As if all these annoying emails weren’t enough, there are scam telephone calls too. The most common one that I get is from someone with an Indian accent saying he is calling from Windows and wants to help with my computer problem. It’s the Indian accent that’s a dead giveaway, I’m sorry if that’s racist, but anyone with an Indian accent who is working for a legit computer company had better lose the accent in a hurry if he wants to be taken seriously. The first few times I got these calls, I would start discussing it with the guy (and it’s always a guy), saying I don’t remember asking for help with a problem and what did he think the problem was. These conversations never got anywhere. Finally I just started saying all our computers are Macs, we don’t have Windows, and hanging up on him. This is totally not true, I hate Macs and all our computers do have Windows, but I’m hopeful that it means at least one person will cross my number off his sucker list.
Here’s another one. Just yesterday my husband got a phone call, which I happened to hear because it was on speakerphone in the car. I wrote down the message verbatim for this story. It was a recording, which said: “This is to inform you that your social security number has been suspended and an arrest warrant has been issued in your name.” My husband disconnected the call before I could hear what they wanted him to do. Press this number or that number and give us your bank account information? How were they going to profit from this scam? I don’t know, maybe they’ll call back and I can find out. It’s patently absurd, because (a) we know the Social Security Administration never calls anyone, and (b) what does it even mean to “suspend” a social security number? It’s impossible. Yet I imagine that to hear someone say that an arrest warrant has been issued in your name could be pretty scary. My husband and I are both lawyers, and he used to be a public defender, so we laugh at the notion of arrest warrants. Sure, try to serve us with that warrant and we’ll see how far you get! But I’m sure many people freak out.
Way back in the pre-internet days, I did totally fall for a scam. It was the Mark Eden Bust Developer. It was advertised in magazines and newspapers, showing pictures of buxom women who claimed that they increased their bust size several inches using this gizmo. There was never a picture of the device, only of these scantily clad, voluptuous women. For only $9.95 you could look like that too. This was around 1975, while I was in law school, and I had come to the sad conclusion that my breasts were not going to grow anymore by themselves, even though both of my sisters were much better endowed than I was. So I ordered it, and it came in the mail, and I used it for several weeks but nothing happened. They did offer a money-back guarantee, but I never went to the trouble of wrapping it up and sending it back to them, since it seemed like too much trouble, and I was skeptical about whether they would actually refund my money anyway. Looking online now, I find that the product was withdrawn from the market in 1983, after the owners were indicted for mail fraud. Mail fraud! Because they were lying about this product and shipping it through the mail! I was happy to discover that Nora Ephron fell for it too, which she admitted in an essay in her book Crazy Salad. That makes me feel a little less foolish, to be in such good company!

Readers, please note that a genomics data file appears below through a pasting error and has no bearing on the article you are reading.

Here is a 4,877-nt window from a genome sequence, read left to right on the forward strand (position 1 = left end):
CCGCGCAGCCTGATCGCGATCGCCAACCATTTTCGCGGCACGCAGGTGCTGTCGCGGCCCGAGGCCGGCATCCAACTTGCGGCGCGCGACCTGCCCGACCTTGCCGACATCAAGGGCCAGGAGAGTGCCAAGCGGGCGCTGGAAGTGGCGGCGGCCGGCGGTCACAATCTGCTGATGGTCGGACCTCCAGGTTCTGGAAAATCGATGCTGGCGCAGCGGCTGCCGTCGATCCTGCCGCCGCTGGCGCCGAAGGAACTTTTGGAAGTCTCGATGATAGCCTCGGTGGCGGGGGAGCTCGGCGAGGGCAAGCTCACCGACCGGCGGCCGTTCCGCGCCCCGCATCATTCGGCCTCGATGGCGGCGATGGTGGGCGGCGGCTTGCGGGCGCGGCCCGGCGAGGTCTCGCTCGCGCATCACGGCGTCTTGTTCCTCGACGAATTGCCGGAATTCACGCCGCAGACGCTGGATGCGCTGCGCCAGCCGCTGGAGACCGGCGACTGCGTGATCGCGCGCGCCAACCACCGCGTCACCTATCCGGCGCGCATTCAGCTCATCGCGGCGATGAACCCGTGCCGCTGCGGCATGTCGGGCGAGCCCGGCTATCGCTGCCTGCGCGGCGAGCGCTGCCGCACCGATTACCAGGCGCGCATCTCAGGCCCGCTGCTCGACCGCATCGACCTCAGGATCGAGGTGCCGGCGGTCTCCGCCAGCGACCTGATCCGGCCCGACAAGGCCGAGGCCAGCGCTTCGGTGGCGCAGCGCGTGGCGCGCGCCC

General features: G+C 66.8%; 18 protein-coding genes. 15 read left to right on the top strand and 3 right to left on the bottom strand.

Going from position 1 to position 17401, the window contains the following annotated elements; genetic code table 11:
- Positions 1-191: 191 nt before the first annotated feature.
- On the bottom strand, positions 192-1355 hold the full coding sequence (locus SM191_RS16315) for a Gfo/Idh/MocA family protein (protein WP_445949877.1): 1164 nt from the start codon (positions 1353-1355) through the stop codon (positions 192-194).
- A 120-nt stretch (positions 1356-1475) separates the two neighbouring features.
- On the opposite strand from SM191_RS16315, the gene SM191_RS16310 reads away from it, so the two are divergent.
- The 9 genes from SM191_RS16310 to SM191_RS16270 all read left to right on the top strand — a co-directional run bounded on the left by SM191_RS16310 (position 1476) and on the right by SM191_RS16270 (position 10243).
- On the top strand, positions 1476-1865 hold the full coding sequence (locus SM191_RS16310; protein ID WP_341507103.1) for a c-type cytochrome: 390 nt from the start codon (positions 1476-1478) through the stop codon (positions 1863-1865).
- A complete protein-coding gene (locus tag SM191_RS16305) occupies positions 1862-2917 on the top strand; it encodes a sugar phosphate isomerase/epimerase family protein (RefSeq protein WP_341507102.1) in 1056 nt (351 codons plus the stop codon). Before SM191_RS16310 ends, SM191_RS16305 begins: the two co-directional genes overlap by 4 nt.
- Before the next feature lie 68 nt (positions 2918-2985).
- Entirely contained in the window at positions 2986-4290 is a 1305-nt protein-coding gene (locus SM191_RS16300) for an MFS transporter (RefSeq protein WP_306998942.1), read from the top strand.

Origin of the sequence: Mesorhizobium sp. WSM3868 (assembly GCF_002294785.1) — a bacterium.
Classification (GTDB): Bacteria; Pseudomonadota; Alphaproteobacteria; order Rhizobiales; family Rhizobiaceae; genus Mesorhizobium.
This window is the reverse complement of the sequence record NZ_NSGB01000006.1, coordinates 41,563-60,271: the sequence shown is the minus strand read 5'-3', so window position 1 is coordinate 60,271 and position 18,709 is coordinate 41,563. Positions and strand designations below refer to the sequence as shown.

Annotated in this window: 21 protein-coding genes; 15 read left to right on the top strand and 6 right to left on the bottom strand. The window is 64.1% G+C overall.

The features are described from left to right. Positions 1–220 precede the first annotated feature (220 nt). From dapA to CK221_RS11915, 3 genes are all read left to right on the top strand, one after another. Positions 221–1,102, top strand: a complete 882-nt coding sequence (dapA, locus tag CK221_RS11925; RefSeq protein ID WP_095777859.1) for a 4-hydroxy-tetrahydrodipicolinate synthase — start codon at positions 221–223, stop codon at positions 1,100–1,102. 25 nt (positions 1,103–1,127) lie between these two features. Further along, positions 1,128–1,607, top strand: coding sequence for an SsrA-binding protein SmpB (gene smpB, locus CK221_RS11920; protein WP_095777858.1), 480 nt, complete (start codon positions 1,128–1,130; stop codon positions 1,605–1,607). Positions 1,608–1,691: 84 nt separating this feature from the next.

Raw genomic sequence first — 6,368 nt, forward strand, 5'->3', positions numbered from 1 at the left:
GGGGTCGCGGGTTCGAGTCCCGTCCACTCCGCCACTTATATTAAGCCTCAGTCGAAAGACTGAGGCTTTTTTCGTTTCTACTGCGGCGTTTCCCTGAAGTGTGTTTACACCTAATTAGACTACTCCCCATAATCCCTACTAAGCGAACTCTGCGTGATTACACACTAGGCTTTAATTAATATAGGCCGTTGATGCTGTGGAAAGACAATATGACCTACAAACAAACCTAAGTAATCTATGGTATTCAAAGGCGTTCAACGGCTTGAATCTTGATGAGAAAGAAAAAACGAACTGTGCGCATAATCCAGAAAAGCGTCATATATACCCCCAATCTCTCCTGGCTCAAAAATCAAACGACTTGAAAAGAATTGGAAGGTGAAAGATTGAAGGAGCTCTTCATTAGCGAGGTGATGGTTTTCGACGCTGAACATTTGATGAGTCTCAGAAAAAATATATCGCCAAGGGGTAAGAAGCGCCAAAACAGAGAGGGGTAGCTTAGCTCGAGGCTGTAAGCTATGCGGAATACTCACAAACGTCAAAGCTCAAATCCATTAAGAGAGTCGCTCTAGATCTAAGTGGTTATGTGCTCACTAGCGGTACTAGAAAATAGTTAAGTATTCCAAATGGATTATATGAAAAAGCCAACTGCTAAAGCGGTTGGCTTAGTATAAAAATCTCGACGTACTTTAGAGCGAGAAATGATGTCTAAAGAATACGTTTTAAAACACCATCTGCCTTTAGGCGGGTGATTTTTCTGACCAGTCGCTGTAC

You will not be surprised to find out that people are selling these Mark Edens on eBay now, for more than they cost originally, generally with the adjective “vintage,” and always with the adjective “fabulous.” Maybe the latter is ironic – fabulous meaning it was only a fable.